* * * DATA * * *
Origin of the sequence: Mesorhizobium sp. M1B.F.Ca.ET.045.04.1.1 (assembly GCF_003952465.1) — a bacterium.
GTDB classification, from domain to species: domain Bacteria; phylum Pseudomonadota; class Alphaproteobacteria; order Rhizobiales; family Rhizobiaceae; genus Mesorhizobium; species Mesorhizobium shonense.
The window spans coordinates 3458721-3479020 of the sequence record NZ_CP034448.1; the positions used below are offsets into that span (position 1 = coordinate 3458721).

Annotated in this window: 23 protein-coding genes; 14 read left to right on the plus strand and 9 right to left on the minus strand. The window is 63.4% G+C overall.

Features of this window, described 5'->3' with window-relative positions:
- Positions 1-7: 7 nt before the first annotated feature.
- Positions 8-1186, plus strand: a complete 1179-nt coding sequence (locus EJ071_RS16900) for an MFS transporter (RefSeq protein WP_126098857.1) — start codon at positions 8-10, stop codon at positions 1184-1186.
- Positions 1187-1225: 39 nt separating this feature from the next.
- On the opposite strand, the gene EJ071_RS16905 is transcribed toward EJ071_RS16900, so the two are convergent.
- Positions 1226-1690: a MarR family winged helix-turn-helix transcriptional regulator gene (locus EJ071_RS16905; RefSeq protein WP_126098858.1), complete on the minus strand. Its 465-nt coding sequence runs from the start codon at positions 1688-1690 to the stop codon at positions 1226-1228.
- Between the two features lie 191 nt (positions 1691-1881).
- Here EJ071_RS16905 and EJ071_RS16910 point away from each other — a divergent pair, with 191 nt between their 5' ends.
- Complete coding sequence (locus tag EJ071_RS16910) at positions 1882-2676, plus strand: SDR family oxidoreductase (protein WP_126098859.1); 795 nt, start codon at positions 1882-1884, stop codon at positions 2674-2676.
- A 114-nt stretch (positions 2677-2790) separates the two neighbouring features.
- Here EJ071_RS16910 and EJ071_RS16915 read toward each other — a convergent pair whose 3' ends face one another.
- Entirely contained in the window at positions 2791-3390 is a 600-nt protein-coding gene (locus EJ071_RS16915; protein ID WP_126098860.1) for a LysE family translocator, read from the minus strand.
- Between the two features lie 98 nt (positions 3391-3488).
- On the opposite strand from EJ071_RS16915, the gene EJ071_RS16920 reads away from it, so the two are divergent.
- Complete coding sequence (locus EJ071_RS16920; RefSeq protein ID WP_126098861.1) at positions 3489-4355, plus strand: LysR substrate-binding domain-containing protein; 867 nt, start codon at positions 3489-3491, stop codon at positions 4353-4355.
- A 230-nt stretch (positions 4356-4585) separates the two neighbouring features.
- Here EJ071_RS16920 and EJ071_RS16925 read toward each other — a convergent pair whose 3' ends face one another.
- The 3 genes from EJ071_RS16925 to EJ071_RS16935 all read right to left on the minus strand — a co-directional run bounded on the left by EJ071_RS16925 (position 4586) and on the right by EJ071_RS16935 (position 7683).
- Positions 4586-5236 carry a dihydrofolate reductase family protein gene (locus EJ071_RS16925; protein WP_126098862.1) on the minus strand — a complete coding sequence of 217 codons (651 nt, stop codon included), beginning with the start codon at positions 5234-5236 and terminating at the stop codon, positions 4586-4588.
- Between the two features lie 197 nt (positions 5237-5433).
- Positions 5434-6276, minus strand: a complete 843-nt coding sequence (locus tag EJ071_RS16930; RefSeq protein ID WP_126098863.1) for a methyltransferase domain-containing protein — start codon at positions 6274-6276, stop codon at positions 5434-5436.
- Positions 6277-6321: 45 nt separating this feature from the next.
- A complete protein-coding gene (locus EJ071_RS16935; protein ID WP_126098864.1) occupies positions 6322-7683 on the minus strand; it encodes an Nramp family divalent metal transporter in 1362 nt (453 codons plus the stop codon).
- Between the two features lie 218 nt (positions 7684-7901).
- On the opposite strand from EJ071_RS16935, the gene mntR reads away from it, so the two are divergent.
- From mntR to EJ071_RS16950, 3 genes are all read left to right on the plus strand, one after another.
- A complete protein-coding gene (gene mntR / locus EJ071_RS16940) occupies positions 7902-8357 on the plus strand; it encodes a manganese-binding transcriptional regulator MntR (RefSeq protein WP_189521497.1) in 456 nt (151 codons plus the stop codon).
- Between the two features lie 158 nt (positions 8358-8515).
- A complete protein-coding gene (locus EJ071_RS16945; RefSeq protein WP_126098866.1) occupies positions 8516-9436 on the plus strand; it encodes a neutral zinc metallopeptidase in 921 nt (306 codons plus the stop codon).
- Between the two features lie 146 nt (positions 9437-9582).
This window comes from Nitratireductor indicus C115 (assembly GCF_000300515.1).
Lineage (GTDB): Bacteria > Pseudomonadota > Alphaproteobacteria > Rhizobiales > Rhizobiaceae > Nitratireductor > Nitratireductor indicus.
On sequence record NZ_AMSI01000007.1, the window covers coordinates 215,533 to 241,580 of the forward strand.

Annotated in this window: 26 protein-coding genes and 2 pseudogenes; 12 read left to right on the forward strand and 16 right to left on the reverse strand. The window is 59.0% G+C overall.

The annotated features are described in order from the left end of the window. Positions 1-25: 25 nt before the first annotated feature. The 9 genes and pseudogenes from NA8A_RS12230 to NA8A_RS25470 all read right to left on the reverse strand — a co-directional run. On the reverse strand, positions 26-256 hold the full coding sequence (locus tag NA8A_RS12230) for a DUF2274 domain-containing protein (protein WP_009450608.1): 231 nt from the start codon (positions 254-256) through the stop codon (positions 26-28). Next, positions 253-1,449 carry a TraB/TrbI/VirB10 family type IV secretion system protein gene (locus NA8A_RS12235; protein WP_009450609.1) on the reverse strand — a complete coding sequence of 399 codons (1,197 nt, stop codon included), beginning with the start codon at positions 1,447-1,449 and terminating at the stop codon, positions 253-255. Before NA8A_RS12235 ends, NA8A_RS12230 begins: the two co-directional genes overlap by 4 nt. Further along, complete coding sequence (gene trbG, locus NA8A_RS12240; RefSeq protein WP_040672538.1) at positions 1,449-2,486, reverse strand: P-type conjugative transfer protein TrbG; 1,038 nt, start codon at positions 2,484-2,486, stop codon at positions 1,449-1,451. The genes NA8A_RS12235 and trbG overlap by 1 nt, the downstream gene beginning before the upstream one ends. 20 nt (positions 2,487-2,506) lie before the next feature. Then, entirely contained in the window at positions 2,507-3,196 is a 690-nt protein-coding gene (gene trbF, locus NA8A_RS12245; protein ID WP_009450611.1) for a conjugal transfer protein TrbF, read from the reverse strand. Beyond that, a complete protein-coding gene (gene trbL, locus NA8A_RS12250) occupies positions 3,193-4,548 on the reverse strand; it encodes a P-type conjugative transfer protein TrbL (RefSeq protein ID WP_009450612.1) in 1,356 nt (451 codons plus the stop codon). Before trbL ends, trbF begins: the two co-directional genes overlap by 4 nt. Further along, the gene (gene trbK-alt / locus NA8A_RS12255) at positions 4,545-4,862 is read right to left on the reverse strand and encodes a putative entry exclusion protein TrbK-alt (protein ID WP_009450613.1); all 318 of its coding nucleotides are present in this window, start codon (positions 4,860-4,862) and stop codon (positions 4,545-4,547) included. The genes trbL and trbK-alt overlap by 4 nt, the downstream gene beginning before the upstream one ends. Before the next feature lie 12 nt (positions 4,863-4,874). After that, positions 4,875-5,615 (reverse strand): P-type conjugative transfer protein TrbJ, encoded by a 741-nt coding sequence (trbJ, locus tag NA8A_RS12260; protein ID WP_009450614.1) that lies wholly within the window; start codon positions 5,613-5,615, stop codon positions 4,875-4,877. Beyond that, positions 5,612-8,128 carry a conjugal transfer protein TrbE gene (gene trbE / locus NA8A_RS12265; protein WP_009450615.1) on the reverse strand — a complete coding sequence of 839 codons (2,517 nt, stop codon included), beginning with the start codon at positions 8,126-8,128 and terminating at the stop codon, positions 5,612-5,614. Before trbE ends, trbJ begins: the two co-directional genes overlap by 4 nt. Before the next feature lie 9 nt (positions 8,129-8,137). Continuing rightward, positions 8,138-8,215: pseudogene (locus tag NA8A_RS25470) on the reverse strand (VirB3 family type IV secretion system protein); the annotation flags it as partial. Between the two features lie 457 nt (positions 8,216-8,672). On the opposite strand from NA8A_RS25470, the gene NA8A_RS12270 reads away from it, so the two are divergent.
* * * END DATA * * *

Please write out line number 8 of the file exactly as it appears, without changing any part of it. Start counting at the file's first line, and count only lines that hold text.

- Positions 1187-1225: 39 nt separating this feature from the next.